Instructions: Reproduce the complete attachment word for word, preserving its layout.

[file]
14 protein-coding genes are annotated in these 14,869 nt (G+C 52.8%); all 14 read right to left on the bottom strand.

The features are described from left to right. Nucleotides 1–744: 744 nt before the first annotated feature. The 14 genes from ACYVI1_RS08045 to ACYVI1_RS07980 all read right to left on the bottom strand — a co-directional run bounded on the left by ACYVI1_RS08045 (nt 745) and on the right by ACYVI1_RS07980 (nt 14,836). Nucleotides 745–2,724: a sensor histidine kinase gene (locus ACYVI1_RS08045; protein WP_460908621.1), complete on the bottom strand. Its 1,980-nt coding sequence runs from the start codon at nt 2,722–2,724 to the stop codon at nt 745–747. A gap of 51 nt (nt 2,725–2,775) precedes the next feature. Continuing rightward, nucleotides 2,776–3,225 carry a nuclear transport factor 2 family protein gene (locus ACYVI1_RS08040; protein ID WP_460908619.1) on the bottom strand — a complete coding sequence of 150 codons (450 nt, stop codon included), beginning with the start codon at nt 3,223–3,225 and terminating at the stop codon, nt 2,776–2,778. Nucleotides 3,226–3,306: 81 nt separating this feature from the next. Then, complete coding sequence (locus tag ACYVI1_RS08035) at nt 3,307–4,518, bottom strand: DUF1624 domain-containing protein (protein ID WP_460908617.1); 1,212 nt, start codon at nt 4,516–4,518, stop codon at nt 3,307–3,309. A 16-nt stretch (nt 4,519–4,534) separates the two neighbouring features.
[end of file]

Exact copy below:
14 protein-coding genes are annotated in these 14,869 nt (G+C 52.8%); all 14 read right to left on the bottom strand.

The features are described from left to right. Nucleotides 1–744: 744 nt before the first annotated feature. The 14 genes from ACYVI1_RS08045 to ACYVI1_RS07980 all read right to left on the bottom strand — a co-directional run bounded on the left by ACYVI1_RS08045 (nt 745) and on the right by ACYVI1_RS07980 (nt 14,836). Nucleotides 745–2,724: a sensor histidine kinase gene (locus ACYVI1_RS08045; protein WP_460908621.1), complete on the bottom strand. Its 1,980-nt coding sequence runs from the start codon at nt 2,722–2,724 to the stop codon at nt 745–747. A gap of 51 nt (nt 2,725–2,775) precedes the next feature. Continuing rightward, nucleotides 2,776–3,225 carry a nuclear transport factor 2 family protein gene (locus ACYVI1_RS08040; protein ID WP_460908619.1) on the bottom strand — a complete coding sequence of 150 codons (450 nt, stop codon included), beginning with the start codon at nt 3,223–3,225 and terminating at the stop codon, nt 2,776–2,778. Nucleotides 3,226–3,306: 81 nt separating this feature from the next. Then, complete coding sequence (locus tag ACYVI1_RS08035) at nt 3,307–4,518, bottom strand: DUF1624 domain-containing protein (protein ID WP_460908617.1); 1,212 nt, start codon at nt 4,516–4,518, stop codon at nt 3,307–3,309. A 16-nt stretch (nt 4,519–4,534) separates the two neighbouring features.